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Mexican president unlikely to attend Summit of the Americas in LA next month

Tracy Wilkinson and Cecilia Sanchez, Los Angeles Times on

Published in Political News

MEXICO CITY — Despite a major U.S. lobbying effort, the president of Mexico hinted strongly Friday that he will not attend a high-stakes regional summit next month in Los Angeles because the Biden administration refuses to invite a trio of leftist governments.

Mexico is arguably the most important Latin American participant in the upcoming Summit of the Americas, which administration officials have said will include a special focus on immigration. It starts June 6.

In his daily marathon news conference, President Andrés Manuel López Obrador said he was still awaiting a response from President Joe Biden or the U.S. State Department to his demand that all countries in the Western Hemisphere be invited.

Every host nation for the summit, which occurs every three or four years, has discretion in drawing up the guest list, and most if not all countries are routinely included. This is the first time the summit is taking place in the U.S. since its 1994 inaugural session in Miami.

Administration officials have made it clear they will not invite Venezuela or Nicaragua, because those countries’ authoritarian leaders do not represent the model of democracy Washington and others in the region seek to promote.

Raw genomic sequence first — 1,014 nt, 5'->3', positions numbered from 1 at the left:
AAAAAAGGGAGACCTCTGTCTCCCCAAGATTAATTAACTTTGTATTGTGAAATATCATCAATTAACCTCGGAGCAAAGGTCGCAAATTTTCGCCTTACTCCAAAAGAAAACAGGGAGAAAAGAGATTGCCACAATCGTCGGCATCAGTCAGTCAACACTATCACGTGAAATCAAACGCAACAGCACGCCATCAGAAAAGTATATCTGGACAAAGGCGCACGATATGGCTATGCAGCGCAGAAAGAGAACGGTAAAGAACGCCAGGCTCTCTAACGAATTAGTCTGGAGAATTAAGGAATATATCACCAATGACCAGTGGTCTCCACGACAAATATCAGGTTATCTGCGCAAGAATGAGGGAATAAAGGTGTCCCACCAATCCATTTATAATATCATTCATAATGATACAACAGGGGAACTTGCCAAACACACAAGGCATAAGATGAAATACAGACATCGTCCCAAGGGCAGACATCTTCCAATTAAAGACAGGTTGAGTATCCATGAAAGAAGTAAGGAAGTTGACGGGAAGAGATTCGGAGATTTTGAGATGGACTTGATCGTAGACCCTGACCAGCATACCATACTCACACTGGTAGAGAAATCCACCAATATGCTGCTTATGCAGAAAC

U.S. officials also said initially they would not invite Cuba, then suggested they might welcome a “low-level” delegation from Havana. A diminished status did not appeal to Cuban officials, however, and President Miguel Díaz-Canel said earlier this week he will not attend.

 

Cuba was present at the last two Summits of the Americas, in Panama and Peru. In Panama in 2015, then-President Barack Obama famously shook hands with then-President Raul Castro, the first such contact between the Cold War enemies in decades. Months later, Washington and Havana opened diplomatic ties and began a warming of trade and travel relations not seen for half a century. The opening was frozen by President Donald Trump and has only haltingly and in minor ways been renewed by Biden, despite his promises as a presidential candidate.

López Obrador, a consummate showman, deliberately did not commit in his remarks Friday morning but ultimately made clear he would not attend if Cuba, Venezuela and Nicaragua were not invited. Instead, he would send a delegate, most likely his more-U.S.-friendly foreign secretary, Marcelo Ebrard.

“We are going to wait to see what they (U.S. officials) decide, but regardless, Mexico will participate,” the president said. “It’s just that I will not attend if all countries are not invited.”

He added: “What is this supposed to be, the Summit of the Americas, or the Summit of the Friends of America?”

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